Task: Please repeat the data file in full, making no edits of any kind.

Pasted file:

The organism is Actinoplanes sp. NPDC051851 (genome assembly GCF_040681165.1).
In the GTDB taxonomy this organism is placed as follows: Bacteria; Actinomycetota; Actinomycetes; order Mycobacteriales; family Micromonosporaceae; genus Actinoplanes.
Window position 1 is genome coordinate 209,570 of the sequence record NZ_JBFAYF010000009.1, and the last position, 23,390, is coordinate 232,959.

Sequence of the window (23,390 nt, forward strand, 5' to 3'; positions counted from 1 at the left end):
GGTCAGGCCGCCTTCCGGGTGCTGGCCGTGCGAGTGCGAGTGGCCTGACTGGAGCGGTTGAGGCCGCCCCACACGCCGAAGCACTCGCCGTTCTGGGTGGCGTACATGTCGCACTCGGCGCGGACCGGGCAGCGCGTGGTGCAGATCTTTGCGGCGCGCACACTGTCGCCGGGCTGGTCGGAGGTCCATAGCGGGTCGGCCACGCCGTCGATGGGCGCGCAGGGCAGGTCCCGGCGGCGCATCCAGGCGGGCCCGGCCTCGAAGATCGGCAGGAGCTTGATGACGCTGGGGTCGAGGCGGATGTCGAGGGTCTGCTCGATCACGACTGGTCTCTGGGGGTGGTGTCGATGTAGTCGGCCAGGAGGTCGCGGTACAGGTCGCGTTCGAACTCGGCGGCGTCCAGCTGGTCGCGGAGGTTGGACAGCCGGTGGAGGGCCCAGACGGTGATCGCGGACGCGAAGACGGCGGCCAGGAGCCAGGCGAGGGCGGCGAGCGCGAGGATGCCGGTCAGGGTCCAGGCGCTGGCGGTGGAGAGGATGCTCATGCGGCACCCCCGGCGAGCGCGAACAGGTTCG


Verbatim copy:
The organism is Actinoplanes sp. NPDC051851 (genome assembly GCF_040681165.1).
In the GTDB taxonomy this organism is placed as follows: Bacteria; Actinomycetota; Actinomycetes; order Mycobacteriales; family Micromonosporaceae; genus Actinoplanes.
Window position 1 is genome coordinate 209,570 of the sequence record NZ_JBFAYF010000009.1, and the last position, 23,390, is coordinate 232,959.

Sequence of the window (23,390 nt, forward strand, 5' to 3'; positions counted from 1 at the left end):
GGTCAGGCCGCCTTCCGGGTGCTGGCCGTGCGAGTGCGAGTGGCCTGACTGGAGCGGTTGAGGCCGCCCCACACGCCGAAGCACTCGCCGTTCTGGGTGGCGTACATGTCGCACTCGGCGCGGACCGGGCAGCGCGTGGTGCAGATCTTTGCGGCGCGCACACTGTCGCCGGGCTGGTCGGAGGTCCATAGCGGGTCGGCCACGCCGTCGATGGGCGCGCAGGGCAGGTCCCGGCGGCGCATCCAGGCGGGCCCGGCCTCGAAGATCGGCAGGAGCTTGATGACGCTGGGGTCGAGGCGGATGTCGAGGGTCTGCTCGATCACGACTGGTCTCTGGGGGTGGTGTCGATGTAGTCGGCCAGGAGGTCGCGGTACAGGTCGCGTTCGAACTCGGCGGCGTCCAGCTGGTCGCGGAGGTTGGACAGCCGGTGGAGGGCCCAGACGGTGATCGCGGACGCGAAGACGGCGGCCAGGAGCCAGGCGAGGGCGGCGAGCGCGAGGATGCCGGTCAGGGTCCAGGCGCTGGCGGTGGAGAGGATGCTCATGCGGCACCCCCGGCGAGCGCGAACAGGTTCG